Asia’s Dollar Bond Sellers Pause Issuance Amid Increased CautionTanya Angerer
Borrowers in the Asia-Pacific region are set to pause sales of dollar-denominated bonds for a fourth straight business day as investor caution mounts before year-end holidays and amid the worst performance in five years.
The drought in offerings is the longest stretch since a five-day lull through Nov. 14, according to data compiled by Bloomberg. Dollar bonds in Asia have lost 0.03 percent this year, the worst performance for any similar period since 2008, according to Bank of America Merrill Lynch indexes.
South Korea’s Dongkuk Steel Mill Co. was the last company to sell dollar debt in the region, raising $100 million in a sale of floating-rate notes due 2015 on Nov. 22, Bloomberg-compiled data show. Markets in the U.S. are shut today for Thanksgiving.
“Thanksgiving is the main reason for the lull since yesterday. But in general the market seems quite cautious as we approach the end of the year,” said Louisa Lam, a Hong Kong-based analyst at HSBC Holdings Plc. “Most investors are sitting on the sidelines in order to get ready for next year’s deals.”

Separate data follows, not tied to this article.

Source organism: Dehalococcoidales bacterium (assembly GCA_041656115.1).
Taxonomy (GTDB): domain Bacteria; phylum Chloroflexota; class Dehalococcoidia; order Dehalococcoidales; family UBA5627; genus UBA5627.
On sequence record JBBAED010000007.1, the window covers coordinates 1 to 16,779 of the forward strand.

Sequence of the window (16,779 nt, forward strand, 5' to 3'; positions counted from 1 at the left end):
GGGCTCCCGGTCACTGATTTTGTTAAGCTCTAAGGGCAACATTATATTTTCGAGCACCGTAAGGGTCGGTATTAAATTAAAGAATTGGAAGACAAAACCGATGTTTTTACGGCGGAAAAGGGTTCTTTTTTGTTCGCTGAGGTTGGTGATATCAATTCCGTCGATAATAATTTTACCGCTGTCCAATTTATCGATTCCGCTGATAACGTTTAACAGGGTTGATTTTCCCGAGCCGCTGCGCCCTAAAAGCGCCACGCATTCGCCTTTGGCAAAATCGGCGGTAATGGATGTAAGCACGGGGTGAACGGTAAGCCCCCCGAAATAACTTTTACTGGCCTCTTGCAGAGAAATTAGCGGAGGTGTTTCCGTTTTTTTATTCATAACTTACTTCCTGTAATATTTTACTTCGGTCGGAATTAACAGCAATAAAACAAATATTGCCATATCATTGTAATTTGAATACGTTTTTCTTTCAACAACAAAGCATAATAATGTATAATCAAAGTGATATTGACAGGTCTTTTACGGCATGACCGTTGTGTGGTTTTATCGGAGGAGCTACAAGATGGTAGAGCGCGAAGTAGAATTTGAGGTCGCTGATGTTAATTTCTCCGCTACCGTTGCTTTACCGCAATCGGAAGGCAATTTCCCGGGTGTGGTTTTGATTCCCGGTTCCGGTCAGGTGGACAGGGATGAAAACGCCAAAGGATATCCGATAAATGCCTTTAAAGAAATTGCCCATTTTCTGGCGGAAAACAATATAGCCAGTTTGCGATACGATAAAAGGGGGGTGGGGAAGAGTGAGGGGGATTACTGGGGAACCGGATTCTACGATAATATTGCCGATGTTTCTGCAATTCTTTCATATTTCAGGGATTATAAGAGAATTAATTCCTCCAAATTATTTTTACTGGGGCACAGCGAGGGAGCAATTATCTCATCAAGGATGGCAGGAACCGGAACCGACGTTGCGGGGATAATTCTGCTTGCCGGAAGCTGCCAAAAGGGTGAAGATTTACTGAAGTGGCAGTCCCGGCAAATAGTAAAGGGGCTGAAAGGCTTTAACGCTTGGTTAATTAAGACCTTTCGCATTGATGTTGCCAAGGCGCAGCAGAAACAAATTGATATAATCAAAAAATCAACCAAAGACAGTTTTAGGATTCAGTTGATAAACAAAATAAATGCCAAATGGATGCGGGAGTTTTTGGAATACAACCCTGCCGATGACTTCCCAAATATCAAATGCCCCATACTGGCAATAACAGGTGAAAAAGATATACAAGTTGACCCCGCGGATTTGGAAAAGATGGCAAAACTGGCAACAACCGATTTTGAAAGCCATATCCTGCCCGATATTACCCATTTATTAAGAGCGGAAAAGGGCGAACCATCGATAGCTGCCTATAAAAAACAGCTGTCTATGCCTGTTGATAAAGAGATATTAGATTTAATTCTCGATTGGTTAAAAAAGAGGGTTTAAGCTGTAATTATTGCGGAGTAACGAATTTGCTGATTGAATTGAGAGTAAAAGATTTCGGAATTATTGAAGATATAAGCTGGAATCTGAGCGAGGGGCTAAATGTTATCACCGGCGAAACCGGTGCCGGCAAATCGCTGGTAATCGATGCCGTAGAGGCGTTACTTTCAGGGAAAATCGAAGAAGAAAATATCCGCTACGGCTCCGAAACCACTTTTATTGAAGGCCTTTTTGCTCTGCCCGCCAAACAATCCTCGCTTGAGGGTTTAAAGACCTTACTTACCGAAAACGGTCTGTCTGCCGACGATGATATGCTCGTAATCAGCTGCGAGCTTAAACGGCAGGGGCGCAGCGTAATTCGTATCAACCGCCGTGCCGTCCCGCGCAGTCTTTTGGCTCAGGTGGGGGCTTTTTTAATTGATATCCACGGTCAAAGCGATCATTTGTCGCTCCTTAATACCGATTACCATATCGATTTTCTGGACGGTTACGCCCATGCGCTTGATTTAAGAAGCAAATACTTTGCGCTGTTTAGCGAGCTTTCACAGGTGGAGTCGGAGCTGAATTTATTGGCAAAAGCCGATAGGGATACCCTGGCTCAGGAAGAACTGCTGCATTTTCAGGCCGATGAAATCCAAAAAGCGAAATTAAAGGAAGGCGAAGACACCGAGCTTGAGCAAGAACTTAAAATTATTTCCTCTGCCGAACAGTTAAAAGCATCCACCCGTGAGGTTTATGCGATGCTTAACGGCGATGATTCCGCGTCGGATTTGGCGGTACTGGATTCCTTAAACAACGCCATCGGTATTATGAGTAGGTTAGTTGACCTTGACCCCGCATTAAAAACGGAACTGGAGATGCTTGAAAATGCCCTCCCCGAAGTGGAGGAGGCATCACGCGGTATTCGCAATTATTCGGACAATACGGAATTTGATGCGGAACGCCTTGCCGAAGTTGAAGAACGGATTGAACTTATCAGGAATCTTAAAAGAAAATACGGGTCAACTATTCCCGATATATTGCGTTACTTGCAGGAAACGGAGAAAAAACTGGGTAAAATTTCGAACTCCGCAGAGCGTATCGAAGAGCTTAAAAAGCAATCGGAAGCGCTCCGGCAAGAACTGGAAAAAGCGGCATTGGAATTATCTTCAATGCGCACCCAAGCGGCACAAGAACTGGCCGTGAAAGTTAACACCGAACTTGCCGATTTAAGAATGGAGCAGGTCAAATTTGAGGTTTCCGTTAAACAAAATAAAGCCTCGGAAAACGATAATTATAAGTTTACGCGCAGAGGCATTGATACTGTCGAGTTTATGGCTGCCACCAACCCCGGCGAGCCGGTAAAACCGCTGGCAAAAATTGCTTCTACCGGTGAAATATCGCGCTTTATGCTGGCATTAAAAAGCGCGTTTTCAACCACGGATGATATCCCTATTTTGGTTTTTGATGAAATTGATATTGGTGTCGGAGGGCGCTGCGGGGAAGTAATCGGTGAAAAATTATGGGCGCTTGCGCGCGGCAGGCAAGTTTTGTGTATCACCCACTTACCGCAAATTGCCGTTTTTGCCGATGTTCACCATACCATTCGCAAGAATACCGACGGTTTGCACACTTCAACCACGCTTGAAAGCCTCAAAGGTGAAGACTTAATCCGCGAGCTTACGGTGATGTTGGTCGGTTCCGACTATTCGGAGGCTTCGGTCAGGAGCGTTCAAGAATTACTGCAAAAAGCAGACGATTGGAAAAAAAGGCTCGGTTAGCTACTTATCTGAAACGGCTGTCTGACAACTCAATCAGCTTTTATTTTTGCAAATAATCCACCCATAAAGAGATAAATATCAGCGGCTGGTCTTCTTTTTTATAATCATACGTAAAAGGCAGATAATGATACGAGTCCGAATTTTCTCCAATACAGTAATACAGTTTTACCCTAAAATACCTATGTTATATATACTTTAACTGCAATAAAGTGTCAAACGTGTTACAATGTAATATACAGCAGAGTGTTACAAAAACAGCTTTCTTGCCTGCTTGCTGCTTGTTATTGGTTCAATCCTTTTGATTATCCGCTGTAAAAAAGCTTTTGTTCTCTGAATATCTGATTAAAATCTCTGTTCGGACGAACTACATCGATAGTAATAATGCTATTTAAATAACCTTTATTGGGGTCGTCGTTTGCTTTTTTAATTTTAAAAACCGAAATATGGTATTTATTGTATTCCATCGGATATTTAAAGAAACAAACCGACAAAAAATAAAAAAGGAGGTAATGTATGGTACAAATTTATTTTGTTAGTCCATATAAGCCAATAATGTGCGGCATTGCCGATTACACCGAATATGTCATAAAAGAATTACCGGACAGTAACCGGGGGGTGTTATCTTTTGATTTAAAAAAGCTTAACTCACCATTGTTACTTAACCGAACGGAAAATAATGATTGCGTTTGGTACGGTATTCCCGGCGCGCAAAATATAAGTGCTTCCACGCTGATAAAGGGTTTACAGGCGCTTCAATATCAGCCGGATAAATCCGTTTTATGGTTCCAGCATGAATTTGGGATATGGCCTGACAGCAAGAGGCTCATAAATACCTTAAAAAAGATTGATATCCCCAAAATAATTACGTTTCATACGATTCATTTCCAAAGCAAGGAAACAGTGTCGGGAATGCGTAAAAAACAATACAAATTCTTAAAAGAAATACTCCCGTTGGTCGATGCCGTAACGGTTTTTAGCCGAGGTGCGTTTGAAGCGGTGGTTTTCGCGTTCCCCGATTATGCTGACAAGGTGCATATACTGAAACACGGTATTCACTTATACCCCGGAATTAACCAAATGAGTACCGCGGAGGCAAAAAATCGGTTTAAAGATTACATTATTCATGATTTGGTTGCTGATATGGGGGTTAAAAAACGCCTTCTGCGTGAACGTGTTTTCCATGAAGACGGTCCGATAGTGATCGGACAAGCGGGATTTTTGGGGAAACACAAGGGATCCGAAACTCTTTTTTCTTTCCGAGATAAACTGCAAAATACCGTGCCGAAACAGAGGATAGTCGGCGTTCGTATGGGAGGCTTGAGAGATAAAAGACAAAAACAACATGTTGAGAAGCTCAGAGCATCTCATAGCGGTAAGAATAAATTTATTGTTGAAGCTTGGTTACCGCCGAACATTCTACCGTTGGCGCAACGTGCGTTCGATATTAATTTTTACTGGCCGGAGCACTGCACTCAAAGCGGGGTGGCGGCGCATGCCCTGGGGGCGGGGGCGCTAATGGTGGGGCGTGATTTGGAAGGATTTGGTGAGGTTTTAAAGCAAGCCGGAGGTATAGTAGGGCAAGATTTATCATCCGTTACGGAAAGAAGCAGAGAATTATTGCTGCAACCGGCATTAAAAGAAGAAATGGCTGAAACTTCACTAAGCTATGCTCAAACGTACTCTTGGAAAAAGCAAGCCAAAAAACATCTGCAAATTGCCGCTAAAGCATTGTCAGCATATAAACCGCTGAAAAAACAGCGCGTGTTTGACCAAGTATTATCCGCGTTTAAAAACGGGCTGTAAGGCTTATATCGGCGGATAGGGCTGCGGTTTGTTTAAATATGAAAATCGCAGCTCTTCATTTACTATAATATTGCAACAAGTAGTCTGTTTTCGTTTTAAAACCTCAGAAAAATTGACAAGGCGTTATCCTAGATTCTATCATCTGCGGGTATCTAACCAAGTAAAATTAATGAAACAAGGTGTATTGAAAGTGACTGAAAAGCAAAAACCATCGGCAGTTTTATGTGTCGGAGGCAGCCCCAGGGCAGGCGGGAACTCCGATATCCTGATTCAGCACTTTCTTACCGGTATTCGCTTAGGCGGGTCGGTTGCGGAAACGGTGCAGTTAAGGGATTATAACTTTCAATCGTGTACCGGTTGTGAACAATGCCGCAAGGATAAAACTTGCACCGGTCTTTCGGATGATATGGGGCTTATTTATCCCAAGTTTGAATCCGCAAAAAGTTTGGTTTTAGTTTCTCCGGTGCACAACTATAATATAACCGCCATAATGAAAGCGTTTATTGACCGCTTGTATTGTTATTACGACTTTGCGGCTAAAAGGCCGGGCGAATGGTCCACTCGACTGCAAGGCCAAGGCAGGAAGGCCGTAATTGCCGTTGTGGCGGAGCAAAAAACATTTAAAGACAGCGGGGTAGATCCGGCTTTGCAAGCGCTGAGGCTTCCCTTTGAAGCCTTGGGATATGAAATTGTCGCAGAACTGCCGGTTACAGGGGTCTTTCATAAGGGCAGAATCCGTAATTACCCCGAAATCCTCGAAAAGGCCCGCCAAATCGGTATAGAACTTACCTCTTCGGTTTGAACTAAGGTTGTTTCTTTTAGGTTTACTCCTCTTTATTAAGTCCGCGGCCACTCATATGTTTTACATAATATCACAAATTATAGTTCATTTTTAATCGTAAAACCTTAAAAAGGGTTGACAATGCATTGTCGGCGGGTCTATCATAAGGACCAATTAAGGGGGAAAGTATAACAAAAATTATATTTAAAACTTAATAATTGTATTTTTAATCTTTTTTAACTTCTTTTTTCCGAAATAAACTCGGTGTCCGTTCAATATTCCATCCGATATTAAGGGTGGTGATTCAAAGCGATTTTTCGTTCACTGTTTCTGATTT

Hong Kong telecommunications company Pacnet Ltd., China XD Plastics Co., Xinyuan Real Estate Co. and a Bank of China Ltd. unit are all planning securities in the U.S. currency, according to people familiar with the matters.
The cost of insuring corporate and sovereign bonds from non-payment in Asia and Australia outside Japan dropped, according to traders of credit-default swaps.
The Markit iTraxx Asia index of 40 investment-grade borrowers outside Japan decreased 1 basis point to 132 basis points as of 8:27 a.m. in Hong Kong, Australia & New Zealand Banking Group Ltd. prices show. The measure has ranged from 99.5 basis points and 177.8 basis points this year, according to data provider CMA.
The Markit iTraxx Australia index fell 0.5 of a basis point to 100 as of 11:34 a.m. in Sydney, according to Westpac Banking Corp. The benchmark is set to close down 5.1 basis points since Oct. 31, according to CMA, which is owned by McGraw-Hill Cos. and compiles prices quoted by dealers in the private market.
The Markit iTraxx Japan index was little changed at 79.75 basis points as of 9:26 a.m. in Tokyo, Citigroup Inc. prices show. The gauge is poised for its third straight weekly fall, according to CMA.
Credit-default swap indexes are benchmarks for insuring bonds against default and traders use them to speculate on credit quality. A drop signals improving perceptions of creditworthiness, while an increase suggests the opposite.
The swap contracts pay the buyer face value in exchange for the underlying securities if a borrower fails to meet its debt agreements. A basis point is 0.01 percentage point.